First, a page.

Add walls to your DIY playhouse with the second tutorial in the small wooden playhouse build.
Wow, this week has been busy. I really just want to get this playhouse totally done. Partially because I want the kids to have their place to play outside. Partially because I have lots of other projects I want to get done this summer.
But mostly because it’s getting hot and I want it done before it’s too hot to work! So this week I built the walls of our DIY playhouse and now it really looks like a playhouse!
The walls were a bit more time consuming than building the deck (more to paint), but super easy. I built them all on our driveway and painted them while they were flat.
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Then moved them one by one to the backyard (with the hubbies help) and installed them. We secured them together while installing them. And within minutes the kids had moved in and loaded all the shelves with fun things for their “clubhouse”.
The day we installed the walls, we had to get them in early because my husband had to go to work. As soon as the walls were there the kids were playing and having so much fun. So I decided to tackle the slide that morning too (I share the slide install in this post).
After getting the slide done, the kids were in heaven. They played in the backyard ALL DAY LONG!
Seriously, I gave them a picnic lunch, which they ate in the playhouse. Then at 4PM they came in asking for a snack, which they wanted to take out to the playhouse too. At 5PM I finally pulled them inside to clean up because we had someplace to go that night.
I love that they are having so much fun playhouse outside. All the hours of hard work are totally worth it because the kids are playing outside instead of asking for electronics. That is a win for sure!
And I’m already noticing they are burning more energy so they are less restless and the house stays cleaner!
The DIY playhouse it not done yet though. I have to keep reminding myself of that (because I definitely want to take a bit of a break).
This week my plan is to tackle the railing and climbing wall. Right now the kids are using a step stool to get up to the playhouse. We are not doing stairs because they will take up more space (that we do not have).
And since kids love climbing, I thought why not “kill two birds” at once.
This wall that does not have siding on it is going to be wood slats all the way up so the rock climbing handles can also be attached to them.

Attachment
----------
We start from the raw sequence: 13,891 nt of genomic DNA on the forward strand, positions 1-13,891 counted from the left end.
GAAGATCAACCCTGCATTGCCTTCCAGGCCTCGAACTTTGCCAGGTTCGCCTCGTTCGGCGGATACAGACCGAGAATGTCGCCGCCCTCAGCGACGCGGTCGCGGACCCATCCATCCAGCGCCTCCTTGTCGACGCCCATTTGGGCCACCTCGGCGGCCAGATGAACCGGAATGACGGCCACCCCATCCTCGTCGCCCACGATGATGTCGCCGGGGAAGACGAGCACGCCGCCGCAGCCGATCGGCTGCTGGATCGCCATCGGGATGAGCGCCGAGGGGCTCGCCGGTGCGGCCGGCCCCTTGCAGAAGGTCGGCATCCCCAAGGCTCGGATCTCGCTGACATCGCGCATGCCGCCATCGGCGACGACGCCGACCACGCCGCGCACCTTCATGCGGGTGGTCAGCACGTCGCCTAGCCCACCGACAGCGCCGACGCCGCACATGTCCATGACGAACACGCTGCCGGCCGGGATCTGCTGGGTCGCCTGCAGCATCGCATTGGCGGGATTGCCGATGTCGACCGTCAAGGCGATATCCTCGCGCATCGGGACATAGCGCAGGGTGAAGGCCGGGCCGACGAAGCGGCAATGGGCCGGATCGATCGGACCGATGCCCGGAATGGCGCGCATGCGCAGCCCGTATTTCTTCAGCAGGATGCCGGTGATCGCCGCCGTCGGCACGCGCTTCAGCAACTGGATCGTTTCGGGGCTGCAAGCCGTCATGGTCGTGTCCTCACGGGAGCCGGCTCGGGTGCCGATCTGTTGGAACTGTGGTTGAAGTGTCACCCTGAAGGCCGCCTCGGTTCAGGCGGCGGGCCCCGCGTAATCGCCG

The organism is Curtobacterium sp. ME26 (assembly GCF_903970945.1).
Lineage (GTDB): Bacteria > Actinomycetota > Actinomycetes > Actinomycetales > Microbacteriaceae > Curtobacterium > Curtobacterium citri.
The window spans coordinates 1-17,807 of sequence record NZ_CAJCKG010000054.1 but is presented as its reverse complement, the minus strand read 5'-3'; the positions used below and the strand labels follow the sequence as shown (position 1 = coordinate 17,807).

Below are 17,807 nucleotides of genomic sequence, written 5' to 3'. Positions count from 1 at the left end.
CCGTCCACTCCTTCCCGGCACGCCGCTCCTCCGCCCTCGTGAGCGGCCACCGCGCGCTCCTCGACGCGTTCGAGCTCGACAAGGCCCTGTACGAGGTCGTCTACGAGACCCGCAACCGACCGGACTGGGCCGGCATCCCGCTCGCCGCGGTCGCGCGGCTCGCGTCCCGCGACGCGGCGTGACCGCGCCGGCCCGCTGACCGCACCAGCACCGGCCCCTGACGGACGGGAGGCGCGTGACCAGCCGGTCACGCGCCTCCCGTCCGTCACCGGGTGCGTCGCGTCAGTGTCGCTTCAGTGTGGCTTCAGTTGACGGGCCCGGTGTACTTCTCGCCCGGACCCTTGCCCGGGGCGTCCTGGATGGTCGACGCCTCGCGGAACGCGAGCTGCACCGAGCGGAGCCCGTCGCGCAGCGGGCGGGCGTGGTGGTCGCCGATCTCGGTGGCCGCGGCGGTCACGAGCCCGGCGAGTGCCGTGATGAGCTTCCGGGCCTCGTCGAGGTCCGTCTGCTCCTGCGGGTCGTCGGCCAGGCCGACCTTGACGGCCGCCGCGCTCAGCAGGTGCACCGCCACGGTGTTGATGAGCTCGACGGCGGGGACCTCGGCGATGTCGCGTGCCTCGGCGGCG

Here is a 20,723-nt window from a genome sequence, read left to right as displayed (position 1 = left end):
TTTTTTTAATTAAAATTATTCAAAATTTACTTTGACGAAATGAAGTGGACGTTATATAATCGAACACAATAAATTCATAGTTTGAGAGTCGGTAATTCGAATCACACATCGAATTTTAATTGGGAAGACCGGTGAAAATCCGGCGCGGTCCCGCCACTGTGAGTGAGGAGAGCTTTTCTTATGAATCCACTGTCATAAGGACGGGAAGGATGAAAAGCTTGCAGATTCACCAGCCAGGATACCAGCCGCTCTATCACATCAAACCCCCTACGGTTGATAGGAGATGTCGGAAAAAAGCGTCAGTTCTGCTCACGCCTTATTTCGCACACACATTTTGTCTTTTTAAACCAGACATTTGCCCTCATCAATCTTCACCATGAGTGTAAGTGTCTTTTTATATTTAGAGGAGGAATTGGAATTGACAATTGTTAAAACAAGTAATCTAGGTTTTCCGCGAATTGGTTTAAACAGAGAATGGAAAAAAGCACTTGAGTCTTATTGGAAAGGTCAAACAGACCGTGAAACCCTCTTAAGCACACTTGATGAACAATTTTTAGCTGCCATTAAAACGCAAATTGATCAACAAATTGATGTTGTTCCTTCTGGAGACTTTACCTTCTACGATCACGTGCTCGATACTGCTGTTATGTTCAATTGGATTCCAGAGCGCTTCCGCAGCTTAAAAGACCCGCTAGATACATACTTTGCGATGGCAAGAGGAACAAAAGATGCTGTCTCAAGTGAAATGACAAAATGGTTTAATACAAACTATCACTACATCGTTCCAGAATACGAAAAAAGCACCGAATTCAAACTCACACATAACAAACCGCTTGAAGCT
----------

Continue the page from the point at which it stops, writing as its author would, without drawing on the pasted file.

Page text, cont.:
A 4′ climbing wall just seemed kinds small to me, and then they would have to pull their bodies up over the deck to get in. The climbing handles on the upper wall will make it easier for them to climb all the way to the doorway.
And then next week we will add the roof! Making the DIY playhouse work for all weather is important to me. If they want to play outside in the rain or snow, perfect! It will also serve to protect the playhouse from the elements which will help it last longer.
And don’t miss the rest of the posts in the series. Click the links below for the rest of the playhouse build.
THE DECK || THE RAILING || THE SLIDE & CLIMBING WALL || THE ROOF
Printable PDF Plans
Prefer to print the instructions?
Get the complete build plans (from all 5 posts) in one easy to follow PDF for only $18.99. The plans include:
- List of required tools
- Detailed supply list
- Easy to read cut list
- Step-by-step instructions
- Easy to follow 3D drawings of each step
Material and cut lists include the totals for the entire build, as well as a break down for each step. Makes it easy to buy all at once or purchase as you go.
Click the link below for everything you need to build your own playhouse and so you can get the kids outside playing for hours on end!
How to Build DIY Playhouse Walls
- Miter saw
- I used my miter saw to cut all the 2x4s for the walls, but you could also use a circular saw for this.
- Circular saw
- Jig saw
- Impact Driver